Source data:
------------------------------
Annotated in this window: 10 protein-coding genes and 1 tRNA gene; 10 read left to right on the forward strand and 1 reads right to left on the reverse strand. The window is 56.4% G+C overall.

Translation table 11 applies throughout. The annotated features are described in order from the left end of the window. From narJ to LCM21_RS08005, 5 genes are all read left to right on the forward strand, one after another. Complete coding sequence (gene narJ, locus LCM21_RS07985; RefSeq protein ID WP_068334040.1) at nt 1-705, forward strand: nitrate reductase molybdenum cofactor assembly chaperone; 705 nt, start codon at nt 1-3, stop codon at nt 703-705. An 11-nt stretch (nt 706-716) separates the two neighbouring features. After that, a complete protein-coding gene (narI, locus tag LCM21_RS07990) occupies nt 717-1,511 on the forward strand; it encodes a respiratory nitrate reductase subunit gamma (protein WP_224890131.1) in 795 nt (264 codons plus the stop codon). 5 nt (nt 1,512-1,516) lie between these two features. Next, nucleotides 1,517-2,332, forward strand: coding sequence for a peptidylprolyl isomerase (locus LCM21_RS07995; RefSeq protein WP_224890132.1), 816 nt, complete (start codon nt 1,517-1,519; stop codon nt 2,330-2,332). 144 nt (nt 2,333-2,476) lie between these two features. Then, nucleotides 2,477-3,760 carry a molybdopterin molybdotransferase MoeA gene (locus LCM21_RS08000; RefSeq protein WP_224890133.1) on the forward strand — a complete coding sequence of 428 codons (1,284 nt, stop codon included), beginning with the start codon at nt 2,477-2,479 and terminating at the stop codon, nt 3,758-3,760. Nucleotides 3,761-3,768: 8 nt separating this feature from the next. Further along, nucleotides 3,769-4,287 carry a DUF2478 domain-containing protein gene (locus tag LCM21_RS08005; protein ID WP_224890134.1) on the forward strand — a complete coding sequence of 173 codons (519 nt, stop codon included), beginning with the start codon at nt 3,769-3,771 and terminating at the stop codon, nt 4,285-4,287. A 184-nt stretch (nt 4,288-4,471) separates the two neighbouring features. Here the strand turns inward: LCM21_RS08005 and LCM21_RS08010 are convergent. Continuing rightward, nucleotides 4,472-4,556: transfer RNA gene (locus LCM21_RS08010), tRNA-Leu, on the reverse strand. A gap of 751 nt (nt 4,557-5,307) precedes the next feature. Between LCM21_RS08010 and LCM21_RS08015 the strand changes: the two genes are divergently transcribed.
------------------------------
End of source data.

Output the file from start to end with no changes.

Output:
Annotated in this window: 10 protein-coding genes and 1 tRNA gene; 10 read left to right on the forward strand and 1 reads right to left on the reverse strand. The window is 56.4% G+C overall.

Translation table 11 applies throughout. The annotated features are described in order from the left end of the window. From narJ to LCM21_RS08005, 5 genes are all read left to right on the forward strand, one after another. Complete coding sequence (gene narJ, locus LCM21_RS07985; RefSeq protein ID WP_068334040.1) at nt 1-705, forward strand: nitrate reductase molybdenum cofactor assembly chaperone; 705 nt, start codon at nt 1-3, stop codon at nt 703-705. An 11-nt stretch (nt 706-716) separates the two neighbouring features. After that, a complete protein-coding gene (narI, locus tag LCM21_RS07990) occupies nt 717-1,511 on the forward strand; it encodes a respiratory nitrate reductase subunit gamma (protein WP_224890131.1) in 795 nt (264 codons plus the stop codon). 5 nt (nt 1,512-1,516) lie between these two features. Next, nucleotides 1,517-2,332, forward strand: coding sequence for a peptidylprolyl isomerase (locus LCM21_RS07995; RefSeq protein WP_224890132.1), 816 nt, complete (start codon nt 1,517-1,519; stop codon nt 2,330-2,332). 144 nt (nt 2,333-2,476) lie between these two features. Then, nucleotides 2,477-3,760 carry a molybdopterin molybdotransferase MoeA gene (locus LCM21_RS08000; RefSeq protein WP_224890133.1) on the forward strand — a complete coding sequence of 428 codons (1,284 nt, stop codon included), beginning with the start codon at nt 2,477-2,479 and terminating at the stop codon, nt 3,758-3,760. Nucleotides 3,761-3,768: 8 nt separating this feature from the next. Further along, nucleotides 3,769-4,287 carry a DUF2478 domain-containing protein gene (locus tag LCM21_RS08005; protein ID WP_224890134.1) on the forward strand — a complete coding sequence of 173 codons (519 nt, stop codon included), beginning with the start codon at nt 3,769-3,771 and terminating at the stop codon, nt 4,285-4,287. A 184-nt stretch (nt 4,288-4,471) separates the two neighbouring features. Here the strand turns inward: LCM21_RS08005 and LCM21_RS08010 are convergent. Continuing rightward, nucleotides 4,472-4,556: transfer RNA gene (locus LCM21_RS08010), tRNA-Leu, on the reverse strand. A gap of 751 nt (nt 4,557-5,307) precedes the next feature. Between LCM21_RS08010 and LCM21_RS08015 the strand changes: the two genes are divergently transcribed.